After moving to the Costa del Sol six years ago, Mark Holness opened Café de Estraperlo, close to the harbour in Málaga, with his associate José Luis Gallardo. A popular meeting point for malagueños and visitors alike, the cafe also exhibits works by local artists.
Málaga is full of wonderful tapas bars and restaurants, as well as food markets such as the dazzling Mercado Central de Atarazanas. But for a less touristy experience and a true taste of local life, I prefer Mercado El Carmen in the Perchel district, near María Zambrano station. You would probably walk straight past the uninspiring building, but inside there are stalls showing off Andalucía’s fabulous fruit and vegetables, as well as butchers and fishmongers where you can choose your produce and have it cooked straight away, then eat it at tall tables or on a terrace outside.
Calle la Serna 3, open Mon-Sat 8am-4pm
I often head to the Alcazaba (adult entry €3.50, book online), the old Arab fortress, for a contemplative walk. The gentle climb from the old town, through the gardens with their soothing fountains, transports me to Moorish Andalucía. The view across the city and the Mediterranean from the top is definitely worth the climb. Another surprisingly interesting place is the Bishop’s Palace, in the square in front of the cathedral. Devotional customs form part of the fabric of life in this city. A member of one of the cofradía (lay brotherhoods) took me to see an exhibition of the artefacts that are carried around during the Easter week processions. Getting up close, I was awestruck by the volume, intricacy and sobriety of the figures.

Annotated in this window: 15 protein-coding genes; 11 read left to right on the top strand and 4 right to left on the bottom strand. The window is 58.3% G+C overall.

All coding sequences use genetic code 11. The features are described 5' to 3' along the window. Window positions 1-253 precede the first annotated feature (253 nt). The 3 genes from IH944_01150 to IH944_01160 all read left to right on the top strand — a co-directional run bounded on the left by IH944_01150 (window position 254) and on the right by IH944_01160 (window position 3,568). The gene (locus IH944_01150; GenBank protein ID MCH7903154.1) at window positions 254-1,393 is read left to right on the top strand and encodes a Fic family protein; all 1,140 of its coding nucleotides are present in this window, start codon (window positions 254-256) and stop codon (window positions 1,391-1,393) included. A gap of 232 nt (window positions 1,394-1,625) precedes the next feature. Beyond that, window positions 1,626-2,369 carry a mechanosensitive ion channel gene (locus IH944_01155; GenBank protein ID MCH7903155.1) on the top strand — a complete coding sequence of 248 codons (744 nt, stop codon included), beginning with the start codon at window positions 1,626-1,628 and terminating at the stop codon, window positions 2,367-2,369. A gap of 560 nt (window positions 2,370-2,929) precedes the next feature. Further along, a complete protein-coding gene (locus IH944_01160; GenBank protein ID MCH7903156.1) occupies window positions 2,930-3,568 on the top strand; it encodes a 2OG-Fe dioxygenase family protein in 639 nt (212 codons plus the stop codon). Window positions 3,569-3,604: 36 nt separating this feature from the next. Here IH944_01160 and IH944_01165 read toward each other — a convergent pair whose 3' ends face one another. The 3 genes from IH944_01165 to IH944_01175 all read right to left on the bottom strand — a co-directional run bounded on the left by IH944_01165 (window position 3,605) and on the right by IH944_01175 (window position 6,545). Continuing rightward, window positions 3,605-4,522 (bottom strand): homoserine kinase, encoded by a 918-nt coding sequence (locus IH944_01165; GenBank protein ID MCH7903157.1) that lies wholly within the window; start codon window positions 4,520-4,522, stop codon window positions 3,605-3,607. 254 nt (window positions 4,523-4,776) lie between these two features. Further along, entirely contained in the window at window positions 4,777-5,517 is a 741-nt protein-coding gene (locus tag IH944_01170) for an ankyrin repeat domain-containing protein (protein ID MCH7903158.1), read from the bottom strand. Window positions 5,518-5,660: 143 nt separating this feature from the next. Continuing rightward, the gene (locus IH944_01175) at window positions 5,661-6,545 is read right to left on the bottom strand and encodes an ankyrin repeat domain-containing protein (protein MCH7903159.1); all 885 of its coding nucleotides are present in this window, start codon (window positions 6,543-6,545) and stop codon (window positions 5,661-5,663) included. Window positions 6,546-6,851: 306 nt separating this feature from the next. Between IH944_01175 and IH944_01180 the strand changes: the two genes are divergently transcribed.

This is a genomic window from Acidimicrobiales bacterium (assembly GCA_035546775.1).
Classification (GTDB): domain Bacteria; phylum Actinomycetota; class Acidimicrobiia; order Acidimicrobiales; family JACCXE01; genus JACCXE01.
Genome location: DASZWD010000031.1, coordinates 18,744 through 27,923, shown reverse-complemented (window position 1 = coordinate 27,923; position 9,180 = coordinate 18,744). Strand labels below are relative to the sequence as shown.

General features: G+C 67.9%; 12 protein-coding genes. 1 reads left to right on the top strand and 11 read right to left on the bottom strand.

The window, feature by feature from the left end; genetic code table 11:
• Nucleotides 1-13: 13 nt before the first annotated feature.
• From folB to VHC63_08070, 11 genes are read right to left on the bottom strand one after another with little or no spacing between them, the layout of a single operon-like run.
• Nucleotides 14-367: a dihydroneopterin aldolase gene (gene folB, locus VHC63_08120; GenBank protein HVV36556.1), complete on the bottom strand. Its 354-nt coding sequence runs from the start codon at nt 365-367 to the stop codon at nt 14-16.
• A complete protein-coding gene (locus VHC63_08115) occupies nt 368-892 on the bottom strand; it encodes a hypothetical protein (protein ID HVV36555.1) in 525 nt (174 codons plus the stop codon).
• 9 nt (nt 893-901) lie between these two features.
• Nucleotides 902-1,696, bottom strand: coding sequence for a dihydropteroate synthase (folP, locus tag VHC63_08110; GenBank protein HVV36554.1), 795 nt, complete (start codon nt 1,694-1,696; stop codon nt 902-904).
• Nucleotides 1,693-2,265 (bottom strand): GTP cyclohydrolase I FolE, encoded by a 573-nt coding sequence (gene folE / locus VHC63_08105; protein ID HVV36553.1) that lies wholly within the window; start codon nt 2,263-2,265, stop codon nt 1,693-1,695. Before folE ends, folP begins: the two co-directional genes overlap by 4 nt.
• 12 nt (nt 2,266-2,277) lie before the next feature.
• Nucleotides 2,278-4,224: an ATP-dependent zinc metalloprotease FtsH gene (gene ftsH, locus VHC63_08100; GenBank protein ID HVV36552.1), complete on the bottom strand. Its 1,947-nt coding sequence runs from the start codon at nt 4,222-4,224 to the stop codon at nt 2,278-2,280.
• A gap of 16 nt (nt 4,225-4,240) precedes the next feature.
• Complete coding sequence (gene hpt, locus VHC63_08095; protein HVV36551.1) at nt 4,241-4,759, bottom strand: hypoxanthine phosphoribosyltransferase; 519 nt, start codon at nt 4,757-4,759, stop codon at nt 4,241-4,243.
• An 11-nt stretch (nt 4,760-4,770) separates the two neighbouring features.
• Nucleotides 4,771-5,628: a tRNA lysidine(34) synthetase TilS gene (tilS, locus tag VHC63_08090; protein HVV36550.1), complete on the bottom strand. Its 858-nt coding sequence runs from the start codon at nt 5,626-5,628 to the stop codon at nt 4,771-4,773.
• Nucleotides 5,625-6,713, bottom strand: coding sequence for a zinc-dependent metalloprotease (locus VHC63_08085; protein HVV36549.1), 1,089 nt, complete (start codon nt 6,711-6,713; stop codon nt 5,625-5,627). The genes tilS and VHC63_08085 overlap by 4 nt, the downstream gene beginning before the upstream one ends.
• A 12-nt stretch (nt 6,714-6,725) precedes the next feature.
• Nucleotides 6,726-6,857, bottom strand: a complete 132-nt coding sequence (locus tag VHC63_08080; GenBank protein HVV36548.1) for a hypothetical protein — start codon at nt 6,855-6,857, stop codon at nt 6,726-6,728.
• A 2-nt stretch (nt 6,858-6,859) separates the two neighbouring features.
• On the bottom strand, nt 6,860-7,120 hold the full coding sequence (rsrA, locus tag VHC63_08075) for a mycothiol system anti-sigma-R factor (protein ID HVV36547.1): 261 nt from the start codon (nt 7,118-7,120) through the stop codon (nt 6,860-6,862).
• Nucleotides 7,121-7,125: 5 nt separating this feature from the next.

It’s a bit like gaining access to a private club when you go to the Cobalto 15 rooftop cocktail bar in Soho – you have to take the lift in the hallway right next to the Soho Nono Charming Stay tourist apartments. The crowd in there is usually a mix of expertly coiffed señoras and casually well-groomed types in their mid-30s to 50s. But despite its swanky pretensions, the vibe is laid-back and I have gone in slightly dishevelled on more than one occasion and still felt just as welcome.
Casa de Campos 15
It’s a very outdoor lifestyle in Málaga, with miles of beaches to the east and west, and good weather for most of the year. A quick escape for me is the Guadalhorce estuary nature reserve, which attracts more than 200 species of bird (including the white-headed duck) to the delta formed by two branches of the river where it flows into the Mediterranean. I cycle there along the promenade – the Paseo Marítimo Antonio Banderas – then follow the riverbank and cross a new bridge. There is a bike park at the entrance, and a choice of several walking routes inside the reserve. When customers at the cafe ask us about hiring bikes, we recommend Málaga Bike Rentals just round the corner from us.
I live and work in the Soho barrio, where there is a lot of dramatic street art, but I also like to look at the graffiti in El Ejido, the university quarter just north of Plaza del Merced, where Pablo Picasso was born. Interesting places to eat there include the highly regarded Restaurante Alexso on Calle Mariblanca, but I usually end up in Fonzo, a tiny place up the road on Calle Peña, where they use mostly local and organic produce in dishes influenced by lots of cuisines: the Moorish lasagne (€14.50) for example, is a spicy, aubergine, vegan version. It is probably best to go during the day, though – it’s not a dangerous area but after dark it’s easy to get lost in the crisscross of little streets.
Near Café de Estraperlo in the Soho neighbourhood, Room Mate Valeria (doubles from €130 room-only) is an elegant, fun place to stay with a great roof terrace with plunge pool.